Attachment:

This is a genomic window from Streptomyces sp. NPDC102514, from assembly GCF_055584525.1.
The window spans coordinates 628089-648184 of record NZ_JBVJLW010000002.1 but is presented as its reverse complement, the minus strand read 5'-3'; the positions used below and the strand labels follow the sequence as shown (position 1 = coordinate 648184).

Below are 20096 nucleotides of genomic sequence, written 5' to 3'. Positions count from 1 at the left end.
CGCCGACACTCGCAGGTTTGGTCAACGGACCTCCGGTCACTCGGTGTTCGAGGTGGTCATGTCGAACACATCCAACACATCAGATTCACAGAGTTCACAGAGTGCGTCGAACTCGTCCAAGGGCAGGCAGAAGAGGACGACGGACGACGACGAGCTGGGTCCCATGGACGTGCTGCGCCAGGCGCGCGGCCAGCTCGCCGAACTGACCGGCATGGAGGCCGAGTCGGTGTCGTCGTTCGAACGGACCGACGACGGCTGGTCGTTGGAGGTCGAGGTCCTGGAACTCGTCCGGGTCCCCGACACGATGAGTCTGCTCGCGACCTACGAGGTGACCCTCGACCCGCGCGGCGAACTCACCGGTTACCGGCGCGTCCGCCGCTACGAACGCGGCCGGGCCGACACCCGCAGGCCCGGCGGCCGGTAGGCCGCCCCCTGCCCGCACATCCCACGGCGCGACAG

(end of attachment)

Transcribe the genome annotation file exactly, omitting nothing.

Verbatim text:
This is a genomic window from Streptomyces sp. NPDC102514, from assembly GCF_055584525.1.
The window spans coordinates 628089-648184 of record NZ_JBVJLW010000002.1 but is presented as its reverse complement, the minus strand read 5'-3'; the positions used below and the strand labels follow the sequence as shown (position 1 = coordinate 648184).

Below are 20096 nucleotides of genomic sequence, written 5' to 3'. Positions count from 1 at the left end.
CGCCGACACTCGCAGGTTTGGTCAACGGACCTCCGGTCACTCGGTGTTCGAGGTGGTCATGTCGAACACATCCAACACATCAGATTCACAGAGTTCACAGAGTGCGTCGAACTCGTCCAAGGGCAGGCAGAAGAGGACGACGGACGACGACGAGCTGGGTCCCATGGACGTGCTGCGCCAGGCGCGCGGCCAGCTCGCCGAACTGACCGGCATGGAGGCCGAGTCGGTGTCGTCGTTCGAACGGACCGACGACGGCTGGTCGTTGGAGGTCGAGGTCCTGGAACTCGTCCGGGTCCCCGACACGATGAGTCTGCTCGCGACCTACGAGGTGACCCTCGACCCGCGCGGCGAACTCACCGGTTACCGGCGCGTCCGCCGCTACGAACGCGGCCGGGCCGACACCCGCAGGCCCGGCGGCCGGTAGGCCGCCCCCTGCCCGCACATCCCACGGCGCGACAG